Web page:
© 2002 Friends of Bosnia  

The NATO forces in Kosovo (KFOR) arrived on June 12, 1999 under the mandate of UN Security Council Resolution 1244. 43,000 armed peacekeepers from 30 countries patrol a country the size of Connecticut. KFOR’s mission is to maintain a secure environment, confiscate weapons, and to partner with UNMIK in public works, landmine clearance, and border security.

Due to current ethnic tensions, KFOR places special attention on the protection of Serb religious monuments and escorts the remaining 100,000 Serbs to their daily errands and gatherings.

American soldiers are primarily based at Camp Bondsteel in the south. Captain William Thompson, Public Affairs officer at the smaller US base, Monteith, in Gnjilane, took us out for a daily patrol. He is with the National Guard and is a photojournalist from Arkansas.

We visited an American platoon on patrol in the Serb village of Silovo, four miles from the Serbian border. Barbed wire and a Bradley armed personnel carrier protect the
St. Marko Orthodox Church here. Not too far away is a small Albanian village. “I saw a destroyed Serb church and realized that no one is innocent here,” said Captain Thompson. The American troops hold meetings to try and increase rapport between the Serbs and Albanians. Some former VJ (Yugoslav army) soldiers live here. “Albanians are afraid of this town. It is not very friendly,” said Sgt. 1st Class Stewart. “You need to stare some of them down. If you look away first, he’s got you.” KFOR has been given lists of names of VJ and also nearby KLA soldiers but haven’t yet found them. “We know they have weapons and have made it known that we don’t want them shooting them,” he said, entering a jeep to begin nightly patrols.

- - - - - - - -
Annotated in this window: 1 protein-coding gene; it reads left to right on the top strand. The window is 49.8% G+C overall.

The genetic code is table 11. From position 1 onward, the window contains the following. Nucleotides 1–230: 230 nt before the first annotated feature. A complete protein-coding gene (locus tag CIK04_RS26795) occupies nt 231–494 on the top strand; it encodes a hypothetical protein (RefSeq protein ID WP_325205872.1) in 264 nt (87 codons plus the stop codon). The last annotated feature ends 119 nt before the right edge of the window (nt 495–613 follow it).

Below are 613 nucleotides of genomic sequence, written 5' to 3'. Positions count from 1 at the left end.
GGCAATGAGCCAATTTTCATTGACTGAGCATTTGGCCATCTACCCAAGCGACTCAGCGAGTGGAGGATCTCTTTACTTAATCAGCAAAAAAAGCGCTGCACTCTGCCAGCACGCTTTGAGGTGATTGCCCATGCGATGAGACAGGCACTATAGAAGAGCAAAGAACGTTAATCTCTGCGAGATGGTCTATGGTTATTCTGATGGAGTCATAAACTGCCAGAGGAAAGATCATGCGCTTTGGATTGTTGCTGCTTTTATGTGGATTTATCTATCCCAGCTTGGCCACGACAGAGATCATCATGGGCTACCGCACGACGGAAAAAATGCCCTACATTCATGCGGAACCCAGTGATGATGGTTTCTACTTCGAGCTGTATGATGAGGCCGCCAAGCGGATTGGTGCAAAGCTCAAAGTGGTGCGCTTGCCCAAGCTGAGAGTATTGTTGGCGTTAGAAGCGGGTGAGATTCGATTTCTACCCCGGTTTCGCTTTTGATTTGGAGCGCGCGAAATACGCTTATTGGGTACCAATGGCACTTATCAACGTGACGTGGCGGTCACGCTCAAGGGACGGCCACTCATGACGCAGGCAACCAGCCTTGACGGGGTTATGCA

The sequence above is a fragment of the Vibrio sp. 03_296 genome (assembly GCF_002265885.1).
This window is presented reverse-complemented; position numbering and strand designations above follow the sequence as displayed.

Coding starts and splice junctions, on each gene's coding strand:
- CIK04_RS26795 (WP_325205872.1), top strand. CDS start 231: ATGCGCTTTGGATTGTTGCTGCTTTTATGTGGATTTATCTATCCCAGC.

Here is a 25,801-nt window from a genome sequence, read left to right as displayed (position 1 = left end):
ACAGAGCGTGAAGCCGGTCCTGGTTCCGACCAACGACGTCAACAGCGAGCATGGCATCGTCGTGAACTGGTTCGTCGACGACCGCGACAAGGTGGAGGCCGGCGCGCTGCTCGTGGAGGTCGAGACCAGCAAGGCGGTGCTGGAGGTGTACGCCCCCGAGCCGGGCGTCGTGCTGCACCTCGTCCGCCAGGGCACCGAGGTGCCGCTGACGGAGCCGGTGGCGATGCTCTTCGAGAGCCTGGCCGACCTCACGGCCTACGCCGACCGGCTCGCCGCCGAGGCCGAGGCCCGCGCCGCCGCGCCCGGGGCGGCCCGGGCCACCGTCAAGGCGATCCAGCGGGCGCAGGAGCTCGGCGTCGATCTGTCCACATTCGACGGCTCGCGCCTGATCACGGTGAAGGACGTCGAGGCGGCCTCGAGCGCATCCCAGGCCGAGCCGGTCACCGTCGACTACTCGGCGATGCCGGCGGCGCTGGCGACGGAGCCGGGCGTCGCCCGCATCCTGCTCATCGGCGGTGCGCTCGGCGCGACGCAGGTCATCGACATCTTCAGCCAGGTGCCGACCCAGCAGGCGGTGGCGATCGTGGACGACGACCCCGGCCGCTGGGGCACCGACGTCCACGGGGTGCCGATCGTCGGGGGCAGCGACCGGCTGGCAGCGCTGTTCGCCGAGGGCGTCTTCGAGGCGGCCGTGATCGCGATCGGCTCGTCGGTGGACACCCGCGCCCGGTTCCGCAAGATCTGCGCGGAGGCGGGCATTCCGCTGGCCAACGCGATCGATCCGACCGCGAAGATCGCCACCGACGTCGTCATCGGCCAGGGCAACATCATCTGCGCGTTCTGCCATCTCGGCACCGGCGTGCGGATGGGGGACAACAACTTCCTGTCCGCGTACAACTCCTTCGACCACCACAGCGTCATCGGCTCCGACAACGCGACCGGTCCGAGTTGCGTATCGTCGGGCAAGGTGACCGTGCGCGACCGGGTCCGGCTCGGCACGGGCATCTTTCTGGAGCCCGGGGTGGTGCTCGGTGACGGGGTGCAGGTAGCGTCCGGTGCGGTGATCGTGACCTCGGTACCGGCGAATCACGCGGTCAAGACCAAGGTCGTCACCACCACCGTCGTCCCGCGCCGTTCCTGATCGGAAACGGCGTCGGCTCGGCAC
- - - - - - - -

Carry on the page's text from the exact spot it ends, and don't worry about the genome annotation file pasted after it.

Above: American KFOR soldier guards St. Marko Orthodox Church in Silovo
1) Captain William Thompson, Camp Monteith Public Affairs
2) KFOR troops check cars for registration and weapons in Racak